Alberta freezes bureaucrats' wages
The Alberta government will freeze the 6,500 salaries of senior bureaucrats as part of a fiscal plan to tighten spending, Premier Ed Stelmach revealed in a televised address.
To achieve savings of $22 million, salaries for 4,400 managers in all departments as well as 2,100 senior staff earning up to $400,000 annually will be frozen for two years.
"And we will be asking the entire public sector to share in this effort. For a short while, we must all share in the goal of putting jobs before raises," Stelmach said in the video, which cost $134,000 to produce and broadcast.
Tom Olsen, a spokesman for the premier, said the announcement does not mean the government plans to legislate wage rollbacks for teachers, nurses and other public-sector workers.
Stelmach did not mention the MLAs wages which have been temporarily frozen for one year.
Shortly after almost sweeping the March 2008 election, Stelmach and his cabinet voted themselves a salary increase of more than 30 per cent, as well as a pay hike for committee work by backbench MLAs.
The premier earns $213,450, while ministers take home about $184,000.
Goal of eliminating deficit in 3 years
Stelmach hit the airwaves Wednesday evening in a bid to reassure Albertans that his Progressive Conservative government has a solid economic recovery plan amid a rising deficit and plummeting energy revenues.
The premier outlined a general four-point plan to get the province — currently forecasting a record $6.9-billion deficit this fiscal year — back into a surplus position in three years, without raising taxes.
"You cannot tax your way out of a recession. That would only hurt the fragile recovery that's starting to emerge."
Much of Stelmach's speech, called "The Way Forward," focused on feel-good messages about the province's strengths and a future where Alberta's "potential is undiminished." It included shots of a more casually dressed premier walking on his farm with a dog.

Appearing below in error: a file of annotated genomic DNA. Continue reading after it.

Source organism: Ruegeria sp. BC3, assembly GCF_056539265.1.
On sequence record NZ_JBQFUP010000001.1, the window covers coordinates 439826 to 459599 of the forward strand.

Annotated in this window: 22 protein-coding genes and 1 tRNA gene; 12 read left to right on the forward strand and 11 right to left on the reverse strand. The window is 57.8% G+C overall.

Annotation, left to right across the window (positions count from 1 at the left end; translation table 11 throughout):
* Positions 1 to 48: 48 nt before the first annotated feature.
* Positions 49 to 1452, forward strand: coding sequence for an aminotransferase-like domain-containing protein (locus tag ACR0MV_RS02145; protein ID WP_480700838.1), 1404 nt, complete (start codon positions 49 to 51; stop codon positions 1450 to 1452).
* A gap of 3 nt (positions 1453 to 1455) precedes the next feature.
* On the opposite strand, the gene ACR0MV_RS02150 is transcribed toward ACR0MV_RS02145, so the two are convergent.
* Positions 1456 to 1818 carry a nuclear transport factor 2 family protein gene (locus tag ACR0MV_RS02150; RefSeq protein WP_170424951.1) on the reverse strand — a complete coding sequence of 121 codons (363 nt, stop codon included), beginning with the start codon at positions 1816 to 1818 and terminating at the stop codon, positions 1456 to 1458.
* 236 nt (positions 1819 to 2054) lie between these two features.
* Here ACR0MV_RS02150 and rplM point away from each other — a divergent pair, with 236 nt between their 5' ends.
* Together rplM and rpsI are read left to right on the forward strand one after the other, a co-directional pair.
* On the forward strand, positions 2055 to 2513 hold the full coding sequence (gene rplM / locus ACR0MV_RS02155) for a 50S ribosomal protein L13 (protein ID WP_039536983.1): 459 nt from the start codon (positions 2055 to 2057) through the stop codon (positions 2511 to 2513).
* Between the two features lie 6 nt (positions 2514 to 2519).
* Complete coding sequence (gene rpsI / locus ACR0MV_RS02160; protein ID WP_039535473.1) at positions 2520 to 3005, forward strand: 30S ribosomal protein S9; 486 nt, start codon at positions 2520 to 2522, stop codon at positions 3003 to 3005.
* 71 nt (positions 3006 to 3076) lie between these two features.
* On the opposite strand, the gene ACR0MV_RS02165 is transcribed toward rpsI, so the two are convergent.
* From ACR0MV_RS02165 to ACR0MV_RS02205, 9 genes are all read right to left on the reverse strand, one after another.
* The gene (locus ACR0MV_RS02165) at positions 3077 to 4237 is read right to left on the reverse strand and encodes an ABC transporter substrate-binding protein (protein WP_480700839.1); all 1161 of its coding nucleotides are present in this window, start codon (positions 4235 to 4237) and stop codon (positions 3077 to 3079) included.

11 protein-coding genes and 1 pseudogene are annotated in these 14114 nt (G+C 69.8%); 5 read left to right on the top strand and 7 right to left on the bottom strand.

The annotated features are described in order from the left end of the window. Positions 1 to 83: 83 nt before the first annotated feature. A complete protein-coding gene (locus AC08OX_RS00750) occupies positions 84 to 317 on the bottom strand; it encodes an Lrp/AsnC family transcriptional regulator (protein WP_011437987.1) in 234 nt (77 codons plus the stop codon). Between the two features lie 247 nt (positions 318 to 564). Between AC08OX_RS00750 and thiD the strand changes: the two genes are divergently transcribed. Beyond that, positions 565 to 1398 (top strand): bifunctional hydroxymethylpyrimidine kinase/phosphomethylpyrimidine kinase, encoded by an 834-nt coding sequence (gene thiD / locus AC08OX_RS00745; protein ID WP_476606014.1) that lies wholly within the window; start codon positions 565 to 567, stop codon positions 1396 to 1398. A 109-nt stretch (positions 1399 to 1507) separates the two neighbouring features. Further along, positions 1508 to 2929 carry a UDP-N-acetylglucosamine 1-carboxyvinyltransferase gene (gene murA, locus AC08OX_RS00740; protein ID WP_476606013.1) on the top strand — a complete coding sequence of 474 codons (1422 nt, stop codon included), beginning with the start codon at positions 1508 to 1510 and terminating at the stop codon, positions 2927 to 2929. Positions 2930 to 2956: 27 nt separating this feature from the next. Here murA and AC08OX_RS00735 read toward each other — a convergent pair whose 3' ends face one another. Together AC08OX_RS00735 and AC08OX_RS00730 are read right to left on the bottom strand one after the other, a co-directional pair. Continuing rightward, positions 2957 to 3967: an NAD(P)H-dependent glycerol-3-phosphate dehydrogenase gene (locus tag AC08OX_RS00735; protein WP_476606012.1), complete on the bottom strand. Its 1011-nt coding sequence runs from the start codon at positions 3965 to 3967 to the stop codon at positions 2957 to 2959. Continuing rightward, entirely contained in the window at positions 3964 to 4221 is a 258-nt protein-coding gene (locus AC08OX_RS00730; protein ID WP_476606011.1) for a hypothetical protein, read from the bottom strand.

Province re-issuing bonds
Stelmach repeated that money saved "during the good years" and invested in the $17-billion Sustainability Fund would be used to cover the province's revenue shortfall.
The provincial government is bringing back Alberta Capital Bonds this fall that will allow investors to know which hospitals and schools the money is going to build, the premier said.
First issued in 1987, the proceeds paid for capital projects and offset budget deficits. By the time the program was terminated in 1997 — when the bonds were known as Alberta Savings Certificates — the province had raised $5.7 billion.
Stelmach alluded to a government panel's review of the province's overall competitiveness in the energy sector, expected to be done by the end of the year, but did not talk about specifics for the oil and gas industry.
Opinion poll showed plunging support
The 17-minute taped presentation comes as a recent poll indicates Stelmach's popularity is plunging.
Support for Stelmach's Conservatives stood at 64 per cent among decided voters around the time of his last TV address in 2007. That has now dropped to 34 per cent, according to the survey released on Tuesday by Return On Insight (ROI).
Almost six in 10 Albertans said they disapproved of Stelmach's performance as a leader.
"Even in the days when Ralph Klein was instituting massive cuts and there was a lot of animosity, his numbers went up, but they are nowhere near the disapproval numbers that Stelmach has right now," said pollster Bruce Cameron on Wednesday.
With files from The Canadian Press